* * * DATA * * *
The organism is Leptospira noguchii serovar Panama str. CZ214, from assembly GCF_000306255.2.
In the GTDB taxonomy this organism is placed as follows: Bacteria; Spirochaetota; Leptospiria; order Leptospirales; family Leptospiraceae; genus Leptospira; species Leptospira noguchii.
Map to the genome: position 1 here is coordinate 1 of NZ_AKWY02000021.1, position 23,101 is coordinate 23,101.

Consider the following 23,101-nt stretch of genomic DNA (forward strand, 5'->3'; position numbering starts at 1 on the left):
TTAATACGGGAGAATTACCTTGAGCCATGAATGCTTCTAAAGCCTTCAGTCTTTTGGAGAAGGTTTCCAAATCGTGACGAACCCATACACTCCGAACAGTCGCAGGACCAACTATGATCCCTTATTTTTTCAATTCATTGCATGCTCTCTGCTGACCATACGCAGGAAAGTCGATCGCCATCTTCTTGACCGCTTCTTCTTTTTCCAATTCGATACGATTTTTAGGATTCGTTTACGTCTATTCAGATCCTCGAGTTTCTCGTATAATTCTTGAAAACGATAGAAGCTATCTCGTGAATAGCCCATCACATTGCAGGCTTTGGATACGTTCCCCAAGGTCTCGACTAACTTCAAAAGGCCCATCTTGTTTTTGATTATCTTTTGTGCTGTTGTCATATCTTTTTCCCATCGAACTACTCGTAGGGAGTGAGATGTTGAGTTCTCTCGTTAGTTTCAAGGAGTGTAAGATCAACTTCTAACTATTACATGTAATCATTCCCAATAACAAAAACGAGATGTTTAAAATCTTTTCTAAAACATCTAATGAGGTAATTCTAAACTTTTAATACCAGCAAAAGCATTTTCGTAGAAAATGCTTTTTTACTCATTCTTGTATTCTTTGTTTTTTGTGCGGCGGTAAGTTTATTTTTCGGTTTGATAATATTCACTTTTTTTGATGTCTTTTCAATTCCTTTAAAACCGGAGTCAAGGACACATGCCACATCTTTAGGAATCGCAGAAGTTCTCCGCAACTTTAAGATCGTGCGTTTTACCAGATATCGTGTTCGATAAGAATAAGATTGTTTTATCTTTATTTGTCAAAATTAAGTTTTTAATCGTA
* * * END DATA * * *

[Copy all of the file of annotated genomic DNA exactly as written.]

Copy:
The organism is Leptospira noguchii serovar Panama str. CZ214, from assembly GCF_000306255.2.
In the GTDB taxonomy this organism is placed as follows: Bacteria; Spirochaetota; Leptospiria; order Leptospirales; family Leptospiraceae; genus Leptospira; species Leptospira noguchii.
Map to the genome: position 1 here is coordinate 1 of NZ_AKWY02000021.1, position 23,101 is coordinate 23,101.

Consider the following 23,101-nt stretch of genomic DNA (forward strand, 5'->3'; position numbering starts at 1 on the left):
TTAATACGGGAGAATTACCTTGAGCCATGAATGCTTCTAAAGCCTTCAGTCTTTTGGAGAAGGTTTCCAAATCGTGACGAACCCATACACTCCGAACAGTCGCAGGACCAACTATGATCCCTTATTTTTTCAATTCATTGCATGCTCTCTGCTGACCATACGCAGGAAAGTCGATCGCCATCTTCTTGACCGCTTCTTCTTTTTCCAATTCGATACGATTTTTAGGATTCGTTTACGTCTATTCAGATCCTCGAGTTTCTCGTATAATTCTTGAAAACGATAGAAGCTATCTCGTGAATAGCCCATCACATTGCAGGCTTTGGATACGTTCCCCAAGGTCTCGACTAACTTCAAAAGGCCCATCTTGTTTTTGATTATCTTTTGTGCTGTTGTCATATCTTTTTCCCATCGAACTACTCGTAGGGAGTGAGATGTTGAGTTCTCTCGTTAGTTTCAAGGAGTGTAAGATCAACTTCTAACTATTACATGTAATCATTCCCAATAACAAAAACGAGATGTTTAAAATCTTTTCTAAAACATCTAATGAGGTAATTCTAAACTTTTAATACCAGCAAAAGCATTTTCGTAGAAAATGCTTTTTTACTCATTCTTGTATTCTTTGTTTTTTGTGCGGCGGTAAGTTTATTTTTCGGTTTGATAATATTCACTTTTTTTGATGTCTTTTCAATTCCTTTAAAACCGGAGTCAAGGACACATGCCACATCTTTAGGAATCGCAGAAGTTCTCCGCAACTTTAAGATCGTGCGTTTTACCAGATATCGTGTTCGATAAGAATAAGATTGTTTTATCTTTATTTGTCAAAATTAAGTTTTTAATCGTA